Some of Bear Grylls’ biggest fans are kids. Their eyes widen at his derring-do, and boys and girls alike admire his survival skills and savvy. However, the survival skills for kids that will keep them safe and sound are far more mundane! Below are four survival skills for kids to learn, along with a few tips for parents.
1. What To Do If They Get Lost
A lost child is a scared child, and usually their first instinct is to begin searching for their family. I remember being separated as a child from my parents at a department store. The feeling was so terrifying. My heart and thoughts were racing, though my thoughts were not organized. Looking around, frantically scanning faces and trying not to cry was all I could do. I was found and that experience helps me now as an adult. I know what children feel like when they are lost. Whether your child is lost in a grocery store or on a hiking trip, the instruction is the same. Train your child to stop and sit as soon as he or she realizes they are lost. Assure them that no matter how scared they might be, you are searching for them at that very moment. Explain to them that you will be looking for them, but if they keep moving around, it will take longer to find them.
Consider equipping your child with an inexpensive cell phone and when venturing outdoors, a few survival items tucked in a fanny pack or their pockets. Items such as a whistle, a bright bandana and a bottle of water will go a long way to helping a lost child be found more quickly. This survival skill could save your child’s live.
2. How To Answer The Door When They Are Home Alone
Usually the best strategy is to not answer the door! Yes, the person knocking could be a burglar scoping out the neighborhood, but once the door is opened, it’s just that much easier for an intruder to enter, and children are easily overpowered. You could install a peep hole at a lower level for them. Unless it is someone they know well, like grandma, they should not answer the door. Strict rules were made at our home concerning this. Friends were not allowed over while we were gone, except under certain circumstances. When the door is opened and closed with kids in and out, it leave those in the home vulnerable to someone who is watching the home.
Train your child to keep doors and windows locked and blinds and curtains closed. Noise from a TV or radio is fine. Someone with questionable motives will think twice about entering a home if they hear noises inside, even if the house is closed up and no one answers the door. Children should know their address in case they need to call 911.
TIP: Are your kids quipped to handle these scary scenarios?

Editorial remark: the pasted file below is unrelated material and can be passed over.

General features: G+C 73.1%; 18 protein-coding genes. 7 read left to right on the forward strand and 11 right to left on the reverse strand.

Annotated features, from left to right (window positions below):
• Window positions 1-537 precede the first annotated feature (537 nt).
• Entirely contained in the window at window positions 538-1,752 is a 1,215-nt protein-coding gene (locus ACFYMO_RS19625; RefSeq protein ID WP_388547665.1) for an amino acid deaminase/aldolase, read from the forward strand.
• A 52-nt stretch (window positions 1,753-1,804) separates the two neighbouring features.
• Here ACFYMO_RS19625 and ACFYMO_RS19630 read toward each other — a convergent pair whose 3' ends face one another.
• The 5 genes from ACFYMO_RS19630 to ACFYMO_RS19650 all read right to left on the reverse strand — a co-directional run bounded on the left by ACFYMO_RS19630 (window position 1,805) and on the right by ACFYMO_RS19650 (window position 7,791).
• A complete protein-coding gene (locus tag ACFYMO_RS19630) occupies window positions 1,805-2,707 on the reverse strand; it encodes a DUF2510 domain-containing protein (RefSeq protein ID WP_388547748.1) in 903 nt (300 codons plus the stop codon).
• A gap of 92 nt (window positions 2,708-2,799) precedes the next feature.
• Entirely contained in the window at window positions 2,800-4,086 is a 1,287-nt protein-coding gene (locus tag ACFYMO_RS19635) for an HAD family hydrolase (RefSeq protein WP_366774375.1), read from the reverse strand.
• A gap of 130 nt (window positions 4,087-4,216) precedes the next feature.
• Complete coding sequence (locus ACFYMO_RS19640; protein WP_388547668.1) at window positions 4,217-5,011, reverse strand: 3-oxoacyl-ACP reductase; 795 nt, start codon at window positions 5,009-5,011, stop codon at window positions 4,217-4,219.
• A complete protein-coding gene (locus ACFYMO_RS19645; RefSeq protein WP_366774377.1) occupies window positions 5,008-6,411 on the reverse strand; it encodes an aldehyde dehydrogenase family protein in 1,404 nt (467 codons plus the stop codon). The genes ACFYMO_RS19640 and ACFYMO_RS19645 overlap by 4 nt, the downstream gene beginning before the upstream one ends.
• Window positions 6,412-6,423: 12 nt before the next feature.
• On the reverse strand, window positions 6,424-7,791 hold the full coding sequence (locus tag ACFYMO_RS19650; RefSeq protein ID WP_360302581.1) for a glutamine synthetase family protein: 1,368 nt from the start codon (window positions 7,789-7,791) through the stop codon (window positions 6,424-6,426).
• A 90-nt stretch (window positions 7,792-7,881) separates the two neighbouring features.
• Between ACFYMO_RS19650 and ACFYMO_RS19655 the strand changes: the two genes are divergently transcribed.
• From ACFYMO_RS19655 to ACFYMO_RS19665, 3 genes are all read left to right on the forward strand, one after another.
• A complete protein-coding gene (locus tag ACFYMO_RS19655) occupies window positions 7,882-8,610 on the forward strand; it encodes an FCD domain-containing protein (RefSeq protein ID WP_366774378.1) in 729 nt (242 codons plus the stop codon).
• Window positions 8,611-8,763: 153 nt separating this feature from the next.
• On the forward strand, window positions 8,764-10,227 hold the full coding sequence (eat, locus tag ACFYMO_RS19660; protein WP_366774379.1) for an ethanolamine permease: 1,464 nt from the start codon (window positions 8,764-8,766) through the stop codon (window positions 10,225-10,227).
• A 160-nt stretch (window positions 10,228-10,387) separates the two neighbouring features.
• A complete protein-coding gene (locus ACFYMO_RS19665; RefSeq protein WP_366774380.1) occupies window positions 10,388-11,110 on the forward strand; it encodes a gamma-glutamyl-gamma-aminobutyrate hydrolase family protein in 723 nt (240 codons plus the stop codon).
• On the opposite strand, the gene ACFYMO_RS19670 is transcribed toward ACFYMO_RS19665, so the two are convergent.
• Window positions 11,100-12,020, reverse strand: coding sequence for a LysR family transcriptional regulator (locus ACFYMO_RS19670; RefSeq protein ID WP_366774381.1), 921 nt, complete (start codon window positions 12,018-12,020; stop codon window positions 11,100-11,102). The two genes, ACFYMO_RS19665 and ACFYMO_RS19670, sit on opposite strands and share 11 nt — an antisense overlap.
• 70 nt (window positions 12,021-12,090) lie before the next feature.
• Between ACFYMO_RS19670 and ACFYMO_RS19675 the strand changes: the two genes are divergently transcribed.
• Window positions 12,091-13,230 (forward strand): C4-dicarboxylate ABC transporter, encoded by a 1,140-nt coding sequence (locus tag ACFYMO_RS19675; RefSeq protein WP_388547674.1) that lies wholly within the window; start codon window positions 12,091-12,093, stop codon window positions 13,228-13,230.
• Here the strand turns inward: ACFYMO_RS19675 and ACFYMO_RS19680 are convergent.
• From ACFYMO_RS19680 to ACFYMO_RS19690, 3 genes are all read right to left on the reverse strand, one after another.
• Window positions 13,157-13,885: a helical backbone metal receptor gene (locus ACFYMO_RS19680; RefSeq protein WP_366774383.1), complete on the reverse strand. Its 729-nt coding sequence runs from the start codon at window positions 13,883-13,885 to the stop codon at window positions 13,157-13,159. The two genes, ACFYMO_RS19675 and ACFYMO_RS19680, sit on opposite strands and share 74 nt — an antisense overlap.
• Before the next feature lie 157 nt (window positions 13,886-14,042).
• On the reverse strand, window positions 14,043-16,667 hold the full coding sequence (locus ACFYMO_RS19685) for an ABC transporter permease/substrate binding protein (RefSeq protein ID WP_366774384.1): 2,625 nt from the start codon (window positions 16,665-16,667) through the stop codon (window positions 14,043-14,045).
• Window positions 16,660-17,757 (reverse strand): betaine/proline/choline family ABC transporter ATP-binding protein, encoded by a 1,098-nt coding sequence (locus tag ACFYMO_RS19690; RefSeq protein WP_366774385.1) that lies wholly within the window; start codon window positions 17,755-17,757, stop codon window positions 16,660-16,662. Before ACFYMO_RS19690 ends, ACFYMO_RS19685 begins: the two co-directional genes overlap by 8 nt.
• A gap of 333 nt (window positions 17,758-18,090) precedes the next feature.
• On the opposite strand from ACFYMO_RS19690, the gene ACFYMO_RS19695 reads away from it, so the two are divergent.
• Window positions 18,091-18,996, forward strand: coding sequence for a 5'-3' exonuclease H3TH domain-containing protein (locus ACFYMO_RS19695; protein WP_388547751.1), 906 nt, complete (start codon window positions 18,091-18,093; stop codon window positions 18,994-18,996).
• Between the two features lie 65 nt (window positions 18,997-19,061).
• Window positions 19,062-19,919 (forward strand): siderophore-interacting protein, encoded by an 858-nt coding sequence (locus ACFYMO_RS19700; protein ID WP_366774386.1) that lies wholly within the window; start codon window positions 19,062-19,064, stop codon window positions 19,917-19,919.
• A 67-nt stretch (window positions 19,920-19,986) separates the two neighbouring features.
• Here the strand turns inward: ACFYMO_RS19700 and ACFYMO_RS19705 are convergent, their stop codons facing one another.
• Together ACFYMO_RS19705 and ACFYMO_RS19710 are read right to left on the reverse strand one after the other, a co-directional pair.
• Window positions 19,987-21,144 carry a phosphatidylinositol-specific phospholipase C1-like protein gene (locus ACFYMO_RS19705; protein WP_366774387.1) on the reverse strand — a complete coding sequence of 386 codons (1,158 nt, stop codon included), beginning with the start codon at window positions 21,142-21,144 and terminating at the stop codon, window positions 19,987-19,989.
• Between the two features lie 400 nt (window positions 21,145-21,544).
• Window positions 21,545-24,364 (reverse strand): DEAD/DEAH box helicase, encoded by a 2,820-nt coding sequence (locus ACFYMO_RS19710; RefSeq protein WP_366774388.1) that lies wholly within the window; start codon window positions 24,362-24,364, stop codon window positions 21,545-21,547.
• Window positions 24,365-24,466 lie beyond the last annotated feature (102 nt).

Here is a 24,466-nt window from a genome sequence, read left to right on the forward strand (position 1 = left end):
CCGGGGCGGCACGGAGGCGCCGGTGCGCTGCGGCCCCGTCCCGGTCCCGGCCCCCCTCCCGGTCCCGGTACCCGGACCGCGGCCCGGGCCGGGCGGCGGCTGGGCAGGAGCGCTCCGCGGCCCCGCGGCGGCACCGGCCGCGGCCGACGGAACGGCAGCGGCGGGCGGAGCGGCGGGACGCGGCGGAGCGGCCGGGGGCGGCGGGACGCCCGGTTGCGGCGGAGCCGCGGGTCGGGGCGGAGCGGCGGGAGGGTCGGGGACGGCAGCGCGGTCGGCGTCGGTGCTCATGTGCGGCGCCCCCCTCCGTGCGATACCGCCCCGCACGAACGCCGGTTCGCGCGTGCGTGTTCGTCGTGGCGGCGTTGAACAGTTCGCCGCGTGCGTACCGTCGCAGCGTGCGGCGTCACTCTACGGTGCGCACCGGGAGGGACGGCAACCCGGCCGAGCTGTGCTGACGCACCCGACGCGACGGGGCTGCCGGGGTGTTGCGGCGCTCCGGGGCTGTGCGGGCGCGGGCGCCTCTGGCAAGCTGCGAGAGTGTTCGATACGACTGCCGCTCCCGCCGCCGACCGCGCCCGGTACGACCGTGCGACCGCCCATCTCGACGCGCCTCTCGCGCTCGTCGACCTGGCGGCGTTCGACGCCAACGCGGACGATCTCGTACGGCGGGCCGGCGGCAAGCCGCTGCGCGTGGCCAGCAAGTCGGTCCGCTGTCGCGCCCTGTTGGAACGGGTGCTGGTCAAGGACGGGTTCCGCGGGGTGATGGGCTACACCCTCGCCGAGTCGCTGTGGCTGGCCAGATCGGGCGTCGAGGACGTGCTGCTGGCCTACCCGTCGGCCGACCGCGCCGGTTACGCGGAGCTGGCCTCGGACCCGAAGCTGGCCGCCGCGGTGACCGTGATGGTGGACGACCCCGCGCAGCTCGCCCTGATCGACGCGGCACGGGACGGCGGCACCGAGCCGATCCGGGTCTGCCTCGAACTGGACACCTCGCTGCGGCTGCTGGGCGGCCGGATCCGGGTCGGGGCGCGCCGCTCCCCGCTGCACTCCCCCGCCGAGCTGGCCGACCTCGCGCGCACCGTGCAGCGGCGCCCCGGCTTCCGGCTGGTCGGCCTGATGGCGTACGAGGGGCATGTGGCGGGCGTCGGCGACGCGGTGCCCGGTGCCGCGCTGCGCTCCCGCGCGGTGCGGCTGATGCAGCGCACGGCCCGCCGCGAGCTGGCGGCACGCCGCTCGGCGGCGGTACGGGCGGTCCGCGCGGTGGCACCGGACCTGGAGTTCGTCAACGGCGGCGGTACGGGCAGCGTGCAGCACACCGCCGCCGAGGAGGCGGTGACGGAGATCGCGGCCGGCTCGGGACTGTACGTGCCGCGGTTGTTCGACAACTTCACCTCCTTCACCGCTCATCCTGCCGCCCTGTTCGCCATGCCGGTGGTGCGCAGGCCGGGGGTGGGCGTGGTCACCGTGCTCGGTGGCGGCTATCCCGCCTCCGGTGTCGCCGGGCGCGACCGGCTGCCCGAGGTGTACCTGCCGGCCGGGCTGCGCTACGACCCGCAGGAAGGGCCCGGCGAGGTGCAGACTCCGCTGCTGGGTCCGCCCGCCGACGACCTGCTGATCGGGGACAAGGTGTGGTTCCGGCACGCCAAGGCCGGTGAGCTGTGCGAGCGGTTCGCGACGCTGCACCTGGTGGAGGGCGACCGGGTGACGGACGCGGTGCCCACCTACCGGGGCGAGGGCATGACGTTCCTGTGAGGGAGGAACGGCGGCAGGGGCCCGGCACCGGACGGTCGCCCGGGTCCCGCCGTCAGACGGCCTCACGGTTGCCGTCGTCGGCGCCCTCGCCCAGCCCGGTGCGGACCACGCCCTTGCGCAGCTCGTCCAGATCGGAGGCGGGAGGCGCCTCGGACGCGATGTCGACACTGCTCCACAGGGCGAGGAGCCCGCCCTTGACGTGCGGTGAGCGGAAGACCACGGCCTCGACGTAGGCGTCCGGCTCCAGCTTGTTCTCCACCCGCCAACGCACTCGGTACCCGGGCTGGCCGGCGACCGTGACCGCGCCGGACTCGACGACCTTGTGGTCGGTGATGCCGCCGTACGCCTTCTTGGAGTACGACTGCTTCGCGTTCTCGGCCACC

3. What To Do In A Medical Emergency
From a young age, kids can learn how to dial 911 and report an emergency, but this takes practice. Spend some time rehearsing phone calls, teaching your children to relay detailed information to an operator, follow his or her instructions, and then stay on the line until help arrives.
TIP: Read about 3 medical concepts you should teach your children.
If possible, they should also get the home ready for the arrival of EMTs by putting pets in closed areas and, if it’s nighttime, turning on both indoor and outdoor lights. Practice with them what you would like them to do in an emergency. Then do a dry run, with a variety of scenarios. Go over your dry run every summer, winter and spring break your kids have. They will develop more confidence in their skills the more they practice.
Summer is an ideal time for children to take first aid and CPR classes, and these are suitable for kids ages 9 and up. The Red Cross and community centers offer these type of classes. You can look for Red Cross classes in your area at http://www.redcross.org/ux/take-a-class
4. Situational Awareness
This one skill can help your child avoid many dangerous situations. It’s simply being aware of the people and events around you. Parents can help their children become more observant and aware, not by scaring them, but by playing games to teach and practice this skill. Remember to adjust the questions to the maturity and age of the child. Some questions (games) you can play are:
- When driving in the car, ask your kids to describe a building or vehicle you just passed.
- Teach them to pay attention to the route home by asking them to give you driving directions.
- Tell them to close their eyes and describe what someone in the room is wearing.
- Encourage them to check out the license plates of passing cars: Which states are they from? What is the sum of the numbers on the license plate?
- How many exits are there in the restaurant?
- What if? games as detailed here.
Being aware of their surroundings will help them avoid predatory people and other dangerous scenarios. Do not instill fear, it will not help, but training them will. There is more information about situation awareness you can learn about in this article and in this best-selling book by Gavin DeBecker, author of The Gift of Fear.
Our children have always been told that if they ever have that “gut feeling” that something is wrong, to believe it. As parents, we would believe them and take their side. Often, predators are people that the family knows, relatives, coaches, teachers, and neighbors. They can groom children for abuse and the children find themselves in a situation where they feel that something is wrong, but don’t want to disappoint the person.
Again, I reminded my children that they can leave the situation. Even if it is against the rules, there will be no consequences. Our children needed to know that they can trust that feeling inside of them, and we will trust it, too.
As you go about your errands and vacations this summer, ask your children questions and help them learn about situation awareness. These 4 survival skills are simple to teach, fun to practice, and quite possibly, life savers.
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